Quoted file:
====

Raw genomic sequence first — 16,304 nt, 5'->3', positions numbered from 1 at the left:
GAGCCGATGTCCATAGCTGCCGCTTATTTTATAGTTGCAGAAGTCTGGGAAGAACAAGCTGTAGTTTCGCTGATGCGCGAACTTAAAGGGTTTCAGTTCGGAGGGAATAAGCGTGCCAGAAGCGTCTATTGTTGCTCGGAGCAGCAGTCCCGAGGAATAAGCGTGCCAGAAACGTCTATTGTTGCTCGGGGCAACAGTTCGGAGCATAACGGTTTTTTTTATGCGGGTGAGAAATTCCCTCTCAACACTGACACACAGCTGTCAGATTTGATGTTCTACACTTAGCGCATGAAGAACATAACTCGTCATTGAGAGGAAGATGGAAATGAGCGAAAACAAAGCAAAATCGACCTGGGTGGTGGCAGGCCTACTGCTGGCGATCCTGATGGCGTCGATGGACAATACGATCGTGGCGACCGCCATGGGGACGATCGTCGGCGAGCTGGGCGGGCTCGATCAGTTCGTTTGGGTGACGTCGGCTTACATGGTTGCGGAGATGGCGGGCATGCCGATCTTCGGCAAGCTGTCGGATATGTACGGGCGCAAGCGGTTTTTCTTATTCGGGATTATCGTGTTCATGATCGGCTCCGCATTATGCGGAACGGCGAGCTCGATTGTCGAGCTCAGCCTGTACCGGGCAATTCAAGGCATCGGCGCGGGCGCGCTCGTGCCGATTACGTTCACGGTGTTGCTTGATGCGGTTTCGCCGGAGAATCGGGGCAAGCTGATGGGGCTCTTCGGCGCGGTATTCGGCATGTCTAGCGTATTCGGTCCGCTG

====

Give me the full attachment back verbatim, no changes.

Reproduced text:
Raw genomic sequence first — 16,304 nt, 5'->3', positions numbered from 1 at the left:
GAGCCGATGTCCATAGCTGCCGCTTATTTTATAGTTGCAGAAGTCTGGGAAGAACAAGCTGTAGTTTCGCTGATGCGCGAACTTAAAGGGTTTCAGTTCGGAGGGAATAAGCGTGCCAGAAGCGTCTATTGTTGCTCGGAGCAGCAGTCCCGAGGAATAAGCGTGCCAGAAACGTCTATTGTTGCTCGGGGCAACAGTTCGGAGCATAACGGTTTTTTTTATGCGGGTGAGAAATTCCCTCTCAACACTGACACACAGCTGTCAGATTTGATGTTCTACACTTAGCGCATGAAGAACATAACTCGTCATTGAGAGGAAGATGGAAATGAGCGAAAACAAAGCAAAATCGACCTGGGTGGTGGCAGGCCTACTGCTGGCGATCCTGATGGCGTCGATGGACAATACGATCGTGGCGACCGCCATGGGGACGATCGTCGGCGAGCTGGGCGGGCTCGATCAGTTCGTTTGGGTGACGTCGGCTTACATGGTTGCGGAGATGGCGGGCATGCCGATCTTCGGCAAGCTGTCGGATATGTACGGGCGCAAGCGGTTTTTCTTATTCGGGATTATCGTGTTCATGATCGGCTCCGCATTATGCGGAACGGCGAGCTCGATTGTCGAGCTCAGCCTGTACCGGGCAATTCAAGGCATCGGCGCGGGCGCGCTCGTGCCGATTACGTTCACGGTGTTGCTTGATGCGGTTTCGCCGGAGAATCGGGGCAAGCTGATGGGGCTCTTCGGCGCGGTATTCGGCATGTCTAGCGTATTCGGTCCGCTG